U.S. President Barack Obama has announced plans for a new gun control initiative, saying he has tasked Vice-President Joe Biden with coming up with a set of proposals to restrict access to automatic weapons such as the one used in last week's school shooting that left 28 people dead.

Obama said he expects Biden -- a longtime gun control advocate -- to work with a team of people from both sides of the political spectrum before presenting proposals by the end of January.

"Their task is going to be to sift through every good idea that's out there -- and even take a look at some bad ideas before disposing of them -- and come up with a concrete set of recommendations in about a month," said Obama, speaking from the White House. "I would hope our memories aren't so short that what we saw in Newtown isn't lingering with us, that we don't remain passionate about it a month later."

Obama said he plans to push legislation "without delay" following the report from Biden's team, and urged Congress to hold votes on the new law next year.

The debate over gun control has been simmering in the U.S. since last Friday, when lone gunman Adam Lanza opened fire on Sandy Hook Elementary School, killing 20 children and six adults, before turning a gun on himself. He is also believed to have shot his own mother at their family home before embarking on the shooting rampage.

Police have said 20-year-old Lanza was armed with two handguns and a military-style assault rifle, which were legally registered to his mother, Nancy Lanza.

Obama said Wednesday that most Americans believe high-powered assault weapons and high-capacity ammunition clips should be restricted, and that guns shouldn't be sold without background checks first being performed.

"If we work harder to keep guns out of the hands of dangerous people, there would be fewer tragedies like the one in Newtown," Obama said, adding 10,000 Americans die every year as the result of gun violence.

Obama also acknowledged that gun control is a deeply divisive issue in the United States, saying viewpoints differ drastically from rural to urban areas on what is acceptable.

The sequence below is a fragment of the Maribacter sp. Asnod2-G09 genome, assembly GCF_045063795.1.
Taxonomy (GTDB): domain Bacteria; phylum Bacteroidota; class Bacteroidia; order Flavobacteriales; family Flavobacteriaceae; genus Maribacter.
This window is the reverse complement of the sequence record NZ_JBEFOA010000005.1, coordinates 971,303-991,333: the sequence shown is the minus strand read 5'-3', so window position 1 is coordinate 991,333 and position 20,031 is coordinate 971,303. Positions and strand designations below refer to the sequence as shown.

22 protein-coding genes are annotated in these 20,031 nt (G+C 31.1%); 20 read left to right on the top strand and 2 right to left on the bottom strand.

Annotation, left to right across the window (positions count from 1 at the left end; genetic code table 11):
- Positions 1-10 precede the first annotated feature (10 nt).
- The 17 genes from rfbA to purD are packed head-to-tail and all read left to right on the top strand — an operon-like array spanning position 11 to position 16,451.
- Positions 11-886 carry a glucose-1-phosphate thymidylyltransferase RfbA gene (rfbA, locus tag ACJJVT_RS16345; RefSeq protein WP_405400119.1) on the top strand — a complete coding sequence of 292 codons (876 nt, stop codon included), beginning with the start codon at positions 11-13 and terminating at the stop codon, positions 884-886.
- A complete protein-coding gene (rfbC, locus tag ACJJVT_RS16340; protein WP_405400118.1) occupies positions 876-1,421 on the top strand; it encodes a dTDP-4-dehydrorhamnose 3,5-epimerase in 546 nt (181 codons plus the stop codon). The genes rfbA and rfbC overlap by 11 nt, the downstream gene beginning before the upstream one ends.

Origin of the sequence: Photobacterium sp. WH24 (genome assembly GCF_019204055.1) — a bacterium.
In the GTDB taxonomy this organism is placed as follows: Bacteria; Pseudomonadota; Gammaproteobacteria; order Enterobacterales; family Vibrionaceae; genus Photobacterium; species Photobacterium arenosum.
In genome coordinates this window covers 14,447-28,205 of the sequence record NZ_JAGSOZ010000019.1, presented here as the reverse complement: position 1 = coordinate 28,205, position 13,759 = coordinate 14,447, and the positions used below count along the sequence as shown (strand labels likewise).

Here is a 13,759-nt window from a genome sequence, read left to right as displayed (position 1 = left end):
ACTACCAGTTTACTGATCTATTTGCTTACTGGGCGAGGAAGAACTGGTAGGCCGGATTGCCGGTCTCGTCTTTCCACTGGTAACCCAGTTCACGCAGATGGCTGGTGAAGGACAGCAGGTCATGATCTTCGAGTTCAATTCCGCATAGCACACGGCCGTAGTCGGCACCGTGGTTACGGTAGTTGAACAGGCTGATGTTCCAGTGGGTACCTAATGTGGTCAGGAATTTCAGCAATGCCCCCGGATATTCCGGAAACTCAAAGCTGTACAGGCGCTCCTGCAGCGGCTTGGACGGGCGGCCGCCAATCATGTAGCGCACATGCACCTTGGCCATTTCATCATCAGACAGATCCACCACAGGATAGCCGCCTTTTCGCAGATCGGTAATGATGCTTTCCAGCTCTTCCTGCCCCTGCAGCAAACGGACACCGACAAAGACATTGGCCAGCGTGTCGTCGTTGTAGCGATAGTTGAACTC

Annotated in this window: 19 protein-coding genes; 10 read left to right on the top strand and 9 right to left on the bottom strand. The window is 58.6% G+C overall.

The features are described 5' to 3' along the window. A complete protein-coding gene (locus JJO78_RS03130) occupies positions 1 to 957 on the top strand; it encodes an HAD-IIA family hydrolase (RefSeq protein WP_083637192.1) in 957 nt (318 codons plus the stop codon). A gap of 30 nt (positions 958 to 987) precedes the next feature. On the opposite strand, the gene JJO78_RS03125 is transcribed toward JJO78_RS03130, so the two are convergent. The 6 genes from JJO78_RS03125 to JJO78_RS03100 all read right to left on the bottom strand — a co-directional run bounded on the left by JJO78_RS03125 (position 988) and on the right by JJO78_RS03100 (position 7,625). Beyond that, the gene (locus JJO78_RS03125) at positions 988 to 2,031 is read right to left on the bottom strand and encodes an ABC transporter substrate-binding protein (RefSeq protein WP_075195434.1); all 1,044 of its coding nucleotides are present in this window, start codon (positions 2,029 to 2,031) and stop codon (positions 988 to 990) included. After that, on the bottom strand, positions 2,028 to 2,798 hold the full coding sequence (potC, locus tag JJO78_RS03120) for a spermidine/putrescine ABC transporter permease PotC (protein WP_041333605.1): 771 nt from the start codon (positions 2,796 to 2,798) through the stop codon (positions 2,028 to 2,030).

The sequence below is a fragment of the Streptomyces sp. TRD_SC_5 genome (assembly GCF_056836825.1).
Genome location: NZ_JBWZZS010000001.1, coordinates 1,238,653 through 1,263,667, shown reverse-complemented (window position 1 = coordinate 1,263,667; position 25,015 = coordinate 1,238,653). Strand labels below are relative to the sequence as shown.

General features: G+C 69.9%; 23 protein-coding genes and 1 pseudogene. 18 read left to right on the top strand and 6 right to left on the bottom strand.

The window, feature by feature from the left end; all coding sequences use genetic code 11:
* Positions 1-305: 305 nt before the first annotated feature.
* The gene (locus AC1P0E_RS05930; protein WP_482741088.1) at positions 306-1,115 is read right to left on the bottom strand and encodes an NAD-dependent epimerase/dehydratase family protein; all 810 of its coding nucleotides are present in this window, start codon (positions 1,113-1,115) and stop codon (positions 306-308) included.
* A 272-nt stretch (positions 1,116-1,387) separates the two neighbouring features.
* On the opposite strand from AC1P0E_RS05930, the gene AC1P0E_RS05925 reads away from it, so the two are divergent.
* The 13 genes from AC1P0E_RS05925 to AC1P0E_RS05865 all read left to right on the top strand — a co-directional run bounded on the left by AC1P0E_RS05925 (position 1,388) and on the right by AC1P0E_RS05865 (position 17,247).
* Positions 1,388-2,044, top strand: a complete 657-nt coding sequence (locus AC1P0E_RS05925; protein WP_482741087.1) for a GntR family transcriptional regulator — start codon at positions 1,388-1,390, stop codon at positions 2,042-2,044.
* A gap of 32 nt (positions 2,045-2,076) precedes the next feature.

But just because the issue is complicated, doesn't mean it shouldn't be addressed, he said. "The fact this problem is complex can no longer be an excuse for doing nothing."

Obama also called on Americans, especially gun-owners, to support the initiative, saying their support could determine the success or failure of proposals that could directly reduce violence in the U.S.

"The fact is the vast majority of gun-owners in America are responsible," Obama said. "They buy their guns legally and use them safely, whether for hunting or sport shooting, collection or protection. But you know what? I am also betting the vast majority of law-abiding gun owners would be some of the first to say we should be able to keep an irresponsible, law-breaking few from buying a weapon of war."

The tragedy last week in Newtown, Conn. has prompted several congressional gun-rights supporters to consider new legislation to control firearms. But there are also concerns that their willingness to participate could fade as time passes.

The largest and most powerful advocate for U.S. gun-ownership, the National Rifle Association, broke its silence Tuesday after a four-day media blackout in the wake the shooting. In a statement, the NRA pledged "to help to make sure this never happens again" and has scheduled a news conference for Friday.

Obama said the NRA comprises many mothers and fathers and urged them to remember the pain caused by last week's violence.

While the U.S. president welcomed the NRA’s support, he said: "This time words need to lead to action."